The new VW was the source of some further adventures. The fun thing about Volkswagens of that era was that you could basically drive them flat out all the time, and most of the time no one would notice. One night, Theron was driving the VW, I was riding shotgun, and he did something that the Corvallis Police noticed. Theron was driving, headed out of town on West Hills Road towards the Bradley’s house, and there was a cop car with flashing lights coming fast behind us. Theron came over the crest of a hill, snapped a left turn into a side street, and simultaneously killed the lights. The police car blew past us and on down the hill, and Theron turned around and drove slowly away.

During our senior year at CHS, I was dating Nancy Tobias and Theron was dating Margie Hay. Nancy and Margie were friends; Theron and I were friends, and a few times we double-dated. In August 1967, before our junior year at OSU, Nancy and I got married. Margie was Maid of Honor. Theron was not at the wedding; he was on an NROTC cruise at the time. Theron and Margie got married in early 1970, and Nancy and I were not at the wedding; I was in southern California on active duty in the Navy, and couldn’t get leave to go to Oregon, even for a long weekend.

The “Summer of Love” happened in San Francisco in 1967. The following Spring Break, a group of us made a car trip to San Francisco. Judy Hennings found us a suitable cheap hotel. Nancy and I had a very used 1956 Plymouth Belvedere 2-door sedan with a 2-speed left-handed push-button automatic transmission, and we 6 college students packed in there: the Utt’s, Judy Hennings, Bonnie Erickson, Les Hanson and Theron Bradley. The only romantic relationship was between Nancy and me, so when we checked into 3 rooms at the Powell Hotel, it was Men’s Dorm, Women’s Dorm and Married Student Housing. The six of us had a good time for several days in The City, including walking around Golden Gate Park and Haight-Ashbury and night-clubbing in North Beach, where the topless clubs were still a very big deal. Some of us weren’t 21 yet, but I don’t recall that we had any difficulty being served.

When we graduated from OSU in the spring of 1969, Theron had interviewed with Admiral Rickover, and was headed for an active duty assignment in Navy Nuclear Power. My parents had a fig tree in the side yard, and I knew where to “borrow” some sheet lead in one of the Engineering Laboratories. I made a lead fig leaf, using a real fig leaf as the pattern. I got a leather boot lace, and tied it at the right length so that when Theron put the leather around his neck, the lead fig leaf was positioned to protect a critical area. In June, Theron packed his clothes and the lead fig leaf into a brand new Triumph Spitfire roadster (there wasn’t room for luggage – he just packed the car) and drove east to Washington D.C. I understand that the lead fig leaf hung on his office wall all the years he worked at Navy Nuclear Power.

Sometime in 1970 or 71, Theron and Margie came to visit us in San Diego. I was a Lieutenant j.g. working at Navy Public Works in San Diego; Theron was a Lieutenant j.g. working at Navy Nuclear Power in Washington D.C. Nancy and I were living in a small apartment not far from San Diego State U. We got a baby sitter (our first daughter was less than 2 years old at the time) and the four of us went out for the evening. We walked into a rock’n’roll club on El Cajon Avenue, dressed fashionably (Theron and I in colorful shirts, bell-bottom pants, boots.) It may have been the fact that Theron and I had G.I. haircuts and neatly trimmed mustaches that marked us as Navy – but while the door guy seated us in the dark club full of mostly college students, the house band played the opening bars of “Anchors Aweigh.” We felt kind of conspicuous.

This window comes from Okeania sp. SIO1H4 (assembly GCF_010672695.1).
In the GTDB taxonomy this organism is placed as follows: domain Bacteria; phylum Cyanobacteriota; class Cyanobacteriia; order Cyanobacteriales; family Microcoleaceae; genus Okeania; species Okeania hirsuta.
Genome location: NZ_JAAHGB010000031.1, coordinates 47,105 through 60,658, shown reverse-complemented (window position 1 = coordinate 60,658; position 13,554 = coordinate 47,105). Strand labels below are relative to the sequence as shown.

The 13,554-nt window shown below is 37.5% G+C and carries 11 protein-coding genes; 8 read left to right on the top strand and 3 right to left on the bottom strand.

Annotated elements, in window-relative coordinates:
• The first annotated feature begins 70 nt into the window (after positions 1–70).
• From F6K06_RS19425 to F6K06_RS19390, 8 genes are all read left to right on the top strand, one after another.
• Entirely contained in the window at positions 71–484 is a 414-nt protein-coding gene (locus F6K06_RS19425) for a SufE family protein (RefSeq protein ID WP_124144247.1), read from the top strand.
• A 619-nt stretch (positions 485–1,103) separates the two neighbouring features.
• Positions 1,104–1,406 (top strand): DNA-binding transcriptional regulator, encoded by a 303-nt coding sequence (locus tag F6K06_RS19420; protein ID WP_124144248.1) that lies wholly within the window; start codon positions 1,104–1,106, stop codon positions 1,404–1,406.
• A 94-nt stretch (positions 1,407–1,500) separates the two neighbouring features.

After I got out of the Navy and finished graduate school, Nancy and I and our daughters lived in southern California from the mid-1970’s to the mid-1990’s. Theron visited us a few times. Once he went to the beach with us on New Year’s Day, just because we could. Theron and his son Michael came to our daughter Christina’s wedding in December 1989, combining the trip with some campus visits for Michael, who was a high school senior at the time.

In 2003, Nancy and I were living in an Empty Nest in Sugar Land, Texas. One Sunday afternoon the doorbell rang, and to our surprise we greeted Theron at the front door. He was the Chief Engineer of NASA at the time, and one of his unfortunate responsibilities that year was to be Executive Secretary of the Columbia Accident Investigation Board. He was in Houston for meetings at the Johnson Space Center, and took a break between meetings to come see us. We talked about our families, and about the engineering projects that Theron and I were working on at the time. He stayed and talked quite a while that afternoon, but didn’t stay for dinner because he had to get back to work on Sunday evening. After that I paid more attention to the news reports about the Columbia Accident Investigation Board, but seldom was Theron’s name mentioned. He explained to us that part of his job was to let the Board’s chairman, Admiral Gehman, be in the spotlight. That was the last time we saw him.

So how do we remember Theron? He was tall and athletic, intelligent and witty. He may have been the smartest person we knew, and he was surely one of the funniest. He was very capable in many areas, and not in the least egotistical. I am sure his ex-wives would say that he wasn’t easy to live with. He was sincere in his Christian faith. Everyone who knew him will miss him.